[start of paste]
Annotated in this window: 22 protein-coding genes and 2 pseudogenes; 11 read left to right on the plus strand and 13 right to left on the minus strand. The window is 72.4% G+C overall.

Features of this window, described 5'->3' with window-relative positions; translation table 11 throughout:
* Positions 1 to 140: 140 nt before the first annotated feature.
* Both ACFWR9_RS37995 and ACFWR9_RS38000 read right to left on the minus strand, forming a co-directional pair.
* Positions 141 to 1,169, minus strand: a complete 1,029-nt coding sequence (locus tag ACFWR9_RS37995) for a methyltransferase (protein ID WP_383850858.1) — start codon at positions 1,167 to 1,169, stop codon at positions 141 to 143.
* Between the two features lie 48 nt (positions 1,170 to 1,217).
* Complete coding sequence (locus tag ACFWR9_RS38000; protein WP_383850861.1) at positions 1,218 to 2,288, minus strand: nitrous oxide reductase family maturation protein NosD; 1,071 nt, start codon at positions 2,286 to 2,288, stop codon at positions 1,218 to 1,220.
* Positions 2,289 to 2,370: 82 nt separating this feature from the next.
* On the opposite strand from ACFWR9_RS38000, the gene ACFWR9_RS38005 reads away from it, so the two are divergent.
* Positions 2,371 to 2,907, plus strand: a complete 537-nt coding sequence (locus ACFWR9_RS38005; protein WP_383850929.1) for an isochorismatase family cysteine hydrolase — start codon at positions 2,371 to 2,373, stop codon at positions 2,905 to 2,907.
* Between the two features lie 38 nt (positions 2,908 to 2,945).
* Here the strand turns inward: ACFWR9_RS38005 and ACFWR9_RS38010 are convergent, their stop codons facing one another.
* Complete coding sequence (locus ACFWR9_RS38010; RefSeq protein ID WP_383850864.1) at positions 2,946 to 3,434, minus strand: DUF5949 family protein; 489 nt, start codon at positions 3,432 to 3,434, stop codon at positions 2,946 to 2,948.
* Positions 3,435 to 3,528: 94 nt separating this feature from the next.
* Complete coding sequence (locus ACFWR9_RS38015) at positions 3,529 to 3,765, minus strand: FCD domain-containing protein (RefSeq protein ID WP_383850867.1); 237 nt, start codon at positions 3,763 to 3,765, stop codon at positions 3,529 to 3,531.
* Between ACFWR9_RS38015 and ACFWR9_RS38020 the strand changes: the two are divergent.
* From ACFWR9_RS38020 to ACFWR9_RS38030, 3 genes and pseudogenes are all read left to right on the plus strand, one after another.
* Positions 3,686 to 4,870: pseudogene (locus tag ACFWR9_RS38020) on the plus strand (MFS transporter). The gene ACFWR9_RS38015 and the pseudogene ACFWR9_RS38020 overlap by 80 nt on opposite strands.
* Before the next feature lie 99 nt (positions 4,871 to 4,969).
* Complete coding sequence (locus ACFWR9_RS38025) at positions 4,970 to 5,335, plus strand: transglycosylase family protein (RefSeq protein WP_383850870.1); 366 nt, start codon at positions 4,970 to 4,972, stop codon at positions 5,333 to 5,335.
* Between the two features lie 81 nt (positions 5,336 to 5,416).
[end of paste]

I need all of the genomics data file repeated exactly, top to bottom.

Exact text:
Annotated in this window: 22 protein-coding genes and 2 pseudogenes; 11 read left to right on the plus strand and 13 right to left on the minus strand. The window is 72.4% G+C overall.

Features of this window, described 5'->3' with window-relative positions; translation table 11 throughout:
* Positions 1 to 140: 140 nt before the first annotated feature.
* Both ACFWR9_RS37995 and ACFWR9_RS38000 read right to left on the minus strand, forming a co-directional pair.
* Positions 141 to 1,169, minus strand: a complete 1,029-nt coding sequence (locus tag ACFWR9_RS37995) for a methyltransferase (protein ID WP_383850858.1) — start codon at positions 1,167 to 1,169, stop codon at positions 141 to 143.
* Between the two features lie 48 nt (positions 1,170 to 1,217).
* Complete coding sequence (locus tag ACFWR9_RS38000; protein WP_383850861.1) at positions 1,218 to 2,288, minus strand: nitrous oxide reductase family maturation protein NosD; 1,071 nt, start codon at positions 2,286 to 2,288, stop codon at positions 1,218 to 1,220.
* Positions 2,289 to 2,370: 82 nt separating this feature from the next.
* On the opposite strand from ACFWR9_RS38000, the gene ACFWR9_RS38005 reads away from it, so the two are divergent.
* Positions 2,371 to 2,907, plus strand: a complete 537-nt coding sequence (locus ACFWR9_RS38005; protein WP_383850929.1) for an isochorismatase family cysteine hydrolase — start codon at positions 2,371 to 2,373, stop codon at positions 2,905 to 2,907.
* Between the two features lie 38 nt (positions 2,908 to 2,945).
* Here the strand turns inward: ACFWR9_RS38005 and ACFWR9_RS38010 are convergent, their stop codons facing one another.
* Complete coding sequence (locus ACFWR9_RS38010; RefSeq protein ID WP_383850864.1) at positions 2,946 to 3,434, minus strand: DUF5949 family protein; 489 nt, start codon at positions 3,432 to 3,434, stop codon at positions 2,946 to 2,948.
* Positions 3,435 to 3,528: 94 nt separating this feature from the next.
* Complete coding sequence (locus ACFWR9_RS38015) at positions 3,529 to 3,765, minus strand: FCD domain-containing protein (RefSeq protein ID WP_383850867.1); 237 nt, start codon at positions 3,763 to 3,765, stop codon at positions 3,529 to 3,531.
* Between ACFWR9_RS38015 and ACFWR9_RS38020 the strand changes: the two are divergent.
* From ACFWR9_RS38020 to ACFWR9_RS38030, 3 genes and pseudogenes are all read left to right on the plus strand, one after another.
* Positions 3,686 to 4,870: pseudogene (locus tag ACFWR9_RS38020) on the plus strand (MFS transporter). The gene ACFWR9_RS38015 and the pseudogene ACFWR9_RS38020 overlap by 80 nt on opposite strands.
* Before the next feature lie 99 nt (positions 4,871 to 4,969).
* Complete coding sequence (locus ACFWR9_RS38025) at positions 4,970 to 5,335, plus strand: transglycosylase family protein (RefSeq protein WP_383850870.1); 366 nt, start codon at positions 4,970 to 4,972, stop codon at positions 5,333 to 5,335.
* Between the two features lie 81 nt (positions 5,336 to 5,416).